Maryland’s Road Fatalities drop by 8.5% but more needs to be done

New data from 2018 has been released at the annual Maryland Highway Safety Summit that shows that the number of fatal vehicle accidents is declining, with 2018 seeing a significant 8.5% drop. Officials are working together with the goal of reducing this further and urge the public to drive responsibly to help keep the roads safe for not only drivers but cyclists and pedestrians who are most at risk.

A step in the right direction

The data was released last month, in April 2019, at the annual Maryland Highway Safety Summit, revealing that 511 people lost their lives in vehicle accidents throughout Maryland. This is an 8.5% drop when compared to 2017’s figures where 558 people died. It’s also lower than the 2016’s data, which was 522 road-related deaths, showing a significant drop. The Maryland Department of Transportation (MDOT) Deputy Secretary Jim Ports has said, “While this decrease in fatalities is a step in the right direction, 511 people were taken from their families, friends, and communities… Every death on our roadways is preventable. Safety partners from across the state are here today to look at trends and outline the next steps to reduce, and ultimately eliminate, the loss of life on our roads.”

The four Es to improve safety

The summit is an annual meeting of policymakers, stakeholders, agency leaders, and advocates. They get together to develop actionable steps for Maryland’s Strategic Highway Safety Plan (SHSP). The SHSP is a five-year program that aims to reduce traffic fatalities and serious accidents by 2030. One of the main aims is to address traffic safety, including aggressive, impaired and distracted drivers, highway infrastructure, seat belt use, and pedestrian and bicyclist safety. The foundation of these lifesaving efforts is engineering, enforcement, education, and emergency medical services, known as the four Es.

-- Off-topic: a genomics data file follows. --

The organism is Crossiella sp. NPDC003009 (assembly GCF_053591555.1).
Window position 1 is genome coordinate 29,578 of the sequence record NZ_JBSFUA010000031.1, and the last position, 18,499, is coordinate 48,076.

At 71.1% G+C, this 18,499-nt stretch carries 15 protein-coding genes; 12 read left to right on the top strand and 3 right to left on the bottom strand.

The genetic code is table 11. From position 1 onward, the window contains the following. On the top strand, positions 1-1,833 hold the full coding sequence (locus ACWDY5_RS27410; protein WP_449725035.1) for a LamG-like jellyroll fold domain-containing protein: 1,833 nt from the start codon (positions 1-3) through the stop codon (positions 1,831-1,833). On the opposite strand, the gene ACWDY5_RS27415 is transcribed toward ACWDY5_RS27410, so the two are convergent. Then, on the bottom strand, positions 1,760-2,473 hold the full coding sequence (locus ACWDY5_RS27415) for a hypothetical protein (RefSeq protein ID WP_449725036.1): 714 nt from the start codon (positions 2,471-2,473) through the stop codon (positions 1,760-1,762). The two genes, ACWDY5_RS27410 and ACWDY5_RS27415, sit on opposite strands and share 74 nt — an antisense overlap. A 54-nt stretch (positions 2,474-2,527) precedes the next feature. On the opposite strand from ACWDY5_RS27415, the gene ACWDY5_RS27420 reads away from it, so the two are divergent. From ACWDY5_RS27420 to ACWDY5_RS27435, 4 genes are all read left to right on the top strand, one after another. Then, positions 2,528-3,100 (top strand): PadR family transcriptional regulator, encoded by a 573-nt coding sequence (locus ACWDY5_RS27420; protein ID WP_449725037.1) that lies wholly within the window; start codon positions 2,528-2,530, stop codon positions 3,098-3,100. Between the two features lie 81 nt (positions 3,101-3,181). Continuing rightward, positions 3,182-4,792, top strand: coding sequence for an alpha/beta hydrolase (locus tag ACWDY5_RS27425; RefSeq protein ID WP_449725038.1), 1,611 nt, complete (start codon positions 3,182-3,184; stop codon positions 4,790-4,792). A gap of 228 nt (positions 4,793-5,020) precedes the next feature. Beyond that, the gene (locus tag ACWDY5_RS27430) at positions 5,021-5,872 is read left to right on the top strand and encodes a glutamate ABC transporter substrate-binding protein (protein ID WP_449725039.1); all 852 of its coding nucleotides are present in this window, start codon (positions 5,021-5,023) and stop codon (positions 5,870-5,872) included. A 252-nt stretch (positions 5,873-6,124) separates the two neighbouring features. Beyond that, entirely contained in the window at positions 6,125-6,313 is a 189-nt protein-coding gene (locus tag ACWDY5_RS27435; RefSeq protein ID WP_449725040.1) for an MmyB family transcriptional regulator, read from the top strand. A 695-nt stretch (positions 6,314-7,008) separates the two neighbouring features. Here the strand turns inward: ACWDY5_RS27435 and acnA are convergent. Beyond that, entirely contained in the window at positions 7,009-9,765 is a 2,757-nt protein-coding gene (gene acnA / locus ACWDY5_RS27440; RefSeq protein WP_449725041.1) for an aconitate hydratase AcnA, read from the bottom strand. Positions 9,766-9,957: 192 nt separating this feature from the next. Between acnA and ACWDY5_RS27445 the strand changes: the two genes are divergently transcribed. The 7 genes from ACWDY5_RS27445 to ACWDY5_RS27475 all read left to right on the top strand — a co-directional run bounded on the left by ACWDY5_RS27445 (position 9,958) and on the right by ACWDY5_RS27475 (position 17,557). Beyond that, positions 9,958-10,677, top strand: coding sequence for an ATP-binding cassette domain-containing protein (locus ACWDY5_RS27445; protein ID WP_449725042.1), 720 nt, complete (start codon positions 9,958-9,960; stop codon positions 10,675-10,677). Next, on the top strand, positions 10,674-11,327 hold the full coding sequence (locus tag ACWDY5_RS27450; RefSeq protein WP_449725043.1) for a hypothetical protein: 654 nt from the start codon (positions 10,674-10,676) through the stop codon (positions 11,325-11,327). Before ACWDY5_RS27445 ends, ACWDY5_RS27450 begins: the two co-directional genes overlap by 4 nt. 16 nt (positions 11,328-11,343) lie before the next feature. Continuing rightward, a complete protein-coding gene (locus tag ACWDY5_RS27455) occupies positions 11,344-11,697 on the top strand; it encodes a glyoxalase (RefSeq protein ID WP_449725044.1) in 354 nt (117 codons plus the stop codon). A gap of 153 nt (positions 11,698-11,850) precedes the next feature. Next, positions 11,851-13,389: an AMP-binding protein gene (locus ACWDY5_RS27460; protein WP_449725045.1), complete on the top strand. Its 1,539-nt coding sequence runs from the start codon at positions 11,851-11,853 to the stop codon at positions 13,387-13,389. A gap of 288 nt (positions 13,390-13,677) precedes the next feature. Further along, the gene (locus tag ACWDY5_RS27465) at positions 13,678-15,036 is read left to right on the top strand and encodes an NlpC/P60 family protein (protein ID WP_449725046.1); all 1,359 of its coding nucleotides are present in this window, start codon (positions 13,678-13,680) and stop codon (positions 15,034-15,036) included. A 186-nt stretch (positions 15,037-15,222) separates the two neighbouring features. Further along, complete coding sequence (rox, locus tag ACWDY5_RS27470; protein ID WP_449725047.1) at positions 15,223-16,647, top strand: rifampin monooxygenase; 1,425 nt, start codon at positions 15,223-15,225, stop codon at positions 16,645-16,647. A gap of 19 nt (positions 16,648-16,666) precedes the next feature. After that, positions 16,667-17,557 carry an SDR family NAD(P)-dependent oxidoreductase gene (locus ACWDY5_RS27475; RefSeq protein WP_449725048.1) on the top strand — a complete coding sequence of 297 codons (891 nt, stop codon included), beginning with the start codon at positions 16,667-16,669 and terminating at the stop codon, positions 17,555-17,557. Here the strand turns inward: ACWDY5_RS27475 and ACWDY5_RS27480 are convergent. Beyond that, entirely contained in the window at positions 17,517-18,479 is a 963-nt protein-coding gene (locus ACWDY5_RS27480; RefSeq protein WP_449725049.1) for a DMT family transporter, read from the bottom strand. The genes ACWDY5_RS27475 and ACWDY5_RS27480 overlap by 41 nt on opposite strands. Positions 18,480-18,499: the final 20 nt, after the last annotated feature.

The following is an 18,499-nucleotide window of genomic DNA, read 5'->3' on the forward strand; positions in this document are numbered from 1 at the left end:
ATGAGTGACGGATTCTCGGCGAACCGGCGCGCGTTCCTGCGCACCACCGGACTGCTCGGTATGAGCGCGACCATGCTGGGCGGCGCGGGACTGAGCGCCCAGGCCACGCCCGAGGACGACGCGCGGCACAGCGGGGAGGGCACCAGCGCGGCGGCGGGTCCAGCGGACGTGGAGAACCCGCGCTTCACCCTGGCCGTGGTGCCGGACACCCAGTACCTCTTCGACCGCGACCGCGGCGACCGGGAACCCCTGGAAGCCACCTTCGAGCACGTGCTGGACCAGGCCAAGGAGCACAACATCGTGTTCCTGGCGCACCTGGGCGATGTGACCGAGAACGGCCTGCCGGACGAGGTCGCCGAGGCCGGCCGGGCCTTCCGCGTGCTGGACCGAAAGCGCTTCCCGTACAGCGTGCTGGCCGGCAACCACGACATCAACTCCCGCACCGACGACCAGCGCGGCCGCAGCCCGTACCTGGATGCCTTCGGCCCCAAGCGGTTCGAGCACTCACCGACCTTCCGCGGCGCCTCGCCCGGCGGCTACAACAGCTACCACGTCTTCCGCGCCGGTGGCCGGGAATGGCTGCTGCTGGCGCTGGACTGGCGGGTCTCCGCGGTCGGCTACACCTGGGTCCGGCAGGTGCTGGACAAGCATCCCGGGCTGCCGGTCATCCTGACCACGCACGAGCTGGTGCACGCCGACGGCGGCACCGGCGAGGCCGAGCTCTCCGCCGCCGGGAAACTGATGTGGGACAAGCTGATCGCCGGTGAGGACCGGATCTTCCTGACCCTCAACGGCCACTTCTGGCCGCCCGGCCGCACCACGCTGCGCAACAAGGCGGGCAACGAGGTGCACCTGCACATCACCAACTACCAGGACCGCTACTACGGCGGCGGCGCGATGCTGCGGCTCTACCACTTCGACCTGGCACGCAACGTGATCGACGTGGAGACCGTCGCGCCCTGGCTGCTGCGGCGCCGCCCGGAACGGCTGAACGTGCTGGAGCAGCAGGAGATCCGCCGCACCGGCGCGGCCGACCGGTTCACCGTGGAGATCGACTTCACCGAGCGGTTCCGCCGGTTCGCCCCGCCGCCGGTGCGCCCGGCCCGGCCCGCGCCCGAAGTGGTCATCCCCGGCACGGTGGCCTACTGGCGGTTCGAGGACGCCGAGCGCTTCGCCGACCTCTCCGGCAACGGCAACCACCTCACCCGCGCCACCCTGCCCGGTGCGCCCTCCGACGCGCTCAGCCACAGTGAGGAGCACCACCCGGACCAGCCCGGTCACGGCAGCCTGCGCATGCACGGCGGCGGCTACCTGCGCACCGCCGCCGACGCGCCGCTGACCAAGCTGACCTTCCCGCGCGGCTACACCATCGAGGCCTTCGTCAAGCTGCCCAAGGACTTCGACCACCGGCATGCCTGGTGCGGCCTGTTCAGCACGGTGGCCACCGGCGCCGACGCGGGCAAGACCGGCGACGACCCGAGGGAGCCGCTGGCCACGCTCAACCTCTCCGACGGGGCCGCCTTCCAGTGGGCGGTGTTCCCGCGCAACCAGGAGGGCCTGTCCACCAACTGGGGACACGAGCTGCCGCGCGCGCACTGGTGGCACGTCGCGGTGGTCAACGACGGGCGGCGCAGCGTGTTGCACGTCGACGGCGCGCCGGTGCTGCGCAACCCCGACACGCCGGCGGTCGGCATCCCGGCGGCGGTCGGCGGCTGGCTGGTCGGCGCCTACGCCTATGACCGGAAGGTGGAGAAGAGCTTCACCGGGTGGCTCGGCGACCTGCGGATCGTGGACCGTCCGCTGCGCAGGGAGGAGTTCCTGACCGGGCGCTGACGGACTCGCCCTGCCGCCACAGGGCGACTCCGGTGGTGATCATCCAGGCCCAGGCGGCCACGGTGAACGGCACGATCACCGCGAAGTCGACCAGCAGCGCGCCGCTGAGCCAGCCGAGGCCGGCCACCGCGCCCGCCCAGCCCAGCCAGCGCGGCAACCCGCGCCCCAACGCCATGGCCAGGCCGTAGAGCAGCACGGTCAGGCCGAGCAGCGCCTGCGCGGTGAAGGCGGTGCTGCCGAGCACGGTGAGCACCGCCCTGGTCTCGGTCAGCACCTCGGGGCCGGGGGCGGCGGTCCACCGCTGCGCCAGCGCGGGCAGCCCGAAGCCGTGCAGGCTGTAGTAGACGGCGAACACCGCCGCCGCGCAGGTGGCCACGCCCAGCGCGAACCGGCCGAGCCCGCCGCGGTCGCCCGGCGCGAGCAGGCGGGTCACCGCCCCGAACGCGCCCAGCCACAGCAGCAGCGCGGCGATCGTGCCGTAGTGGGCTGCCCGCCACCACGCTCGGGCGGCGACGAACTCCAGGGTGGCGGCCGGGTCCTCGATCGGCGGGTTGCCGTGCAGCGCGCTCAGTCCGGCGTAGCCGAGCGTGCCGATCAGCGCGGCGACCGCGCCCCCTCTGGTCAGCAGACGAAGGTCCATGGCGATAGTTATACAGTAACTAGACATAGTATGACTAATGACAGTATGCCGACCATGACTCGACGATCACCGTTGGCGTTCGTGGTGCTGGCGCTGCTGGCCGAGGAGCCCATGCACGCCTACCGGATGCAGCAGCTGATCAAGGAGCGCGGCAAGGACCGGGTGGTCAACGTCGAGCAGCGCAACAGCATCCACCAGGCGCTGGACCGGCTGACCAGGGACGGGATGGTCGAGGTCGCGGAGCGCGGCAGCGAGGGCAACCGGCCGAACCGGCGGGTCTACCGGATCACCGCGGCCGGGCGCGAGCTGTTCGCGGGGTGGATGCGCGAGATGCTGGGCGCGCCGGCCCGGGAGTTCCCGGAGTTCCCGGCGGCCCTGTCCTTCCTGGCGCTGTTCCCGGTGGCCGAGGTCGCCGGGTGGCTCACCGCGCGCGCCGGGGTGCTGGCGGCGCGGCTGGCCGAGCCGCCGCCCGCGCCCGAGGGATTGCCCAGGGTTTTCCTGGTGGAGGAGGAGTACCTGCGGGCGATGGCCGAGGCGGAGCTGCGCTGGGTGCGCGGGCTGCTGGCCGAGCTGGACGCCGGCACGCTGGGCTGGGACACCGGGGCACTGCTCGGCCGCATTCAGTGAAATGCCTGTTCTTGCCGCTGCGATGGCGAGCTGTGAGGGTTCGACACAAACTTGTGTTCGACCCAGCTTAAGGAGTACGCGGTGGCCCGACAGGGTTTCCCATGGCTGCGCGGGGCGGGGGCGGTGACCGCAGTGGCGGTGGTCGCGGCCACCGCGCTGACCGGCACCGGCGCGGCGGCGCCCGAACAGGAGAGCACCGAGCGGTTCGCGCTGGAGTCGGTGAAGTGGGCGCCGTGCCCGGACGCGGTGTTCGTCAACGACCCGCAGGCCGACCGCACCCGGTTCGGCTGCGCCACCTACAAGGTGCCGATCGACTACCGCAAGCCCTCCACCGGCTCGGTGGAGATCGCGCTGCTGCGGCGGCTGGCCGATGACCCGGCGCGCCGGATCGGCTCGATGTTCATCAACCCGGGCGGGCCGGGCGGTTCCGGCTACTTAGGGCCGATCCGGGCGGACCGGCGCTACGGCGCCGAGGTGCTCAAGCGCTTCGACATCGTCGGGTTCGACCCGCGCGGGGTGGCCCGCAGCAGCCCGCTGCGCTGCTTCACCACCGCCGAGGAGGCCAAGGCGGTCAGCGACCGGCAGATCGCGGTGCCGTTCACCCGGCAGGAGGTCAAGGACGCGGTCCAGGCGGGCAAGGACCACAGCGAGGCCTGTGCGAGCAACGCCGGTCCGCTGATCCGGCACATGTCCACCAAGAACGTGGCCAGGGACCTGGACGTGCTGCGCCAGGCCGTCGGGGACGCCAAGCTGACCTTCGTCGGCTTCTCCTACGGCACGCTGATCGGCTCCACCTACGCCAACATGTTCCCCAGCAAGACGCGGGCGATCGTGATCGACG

Personal responsibility to improve safety

MDOT MVA Administrator Nizer, who is Governor Larry Hogan’s Highway Safety Representative, says the majority of road accidents are caused by “dangerous and selfish decisions” by drivers. Drivers are reminded to wear seat belts, never drive impaired, slow down and avoid distractions, and to always cover themselves and their vehicle in case of an accident. This will help to improve road safety for drivers, as well as bicyclists and pedestrians who have been identified as the most at risk on the roads.

While it’s up to officials to improve road safety when it comes to engineering and infrastructure, it’s everyone’s personal responsibility to drive safely and remember that an individual’s decisions can affect everyone around them.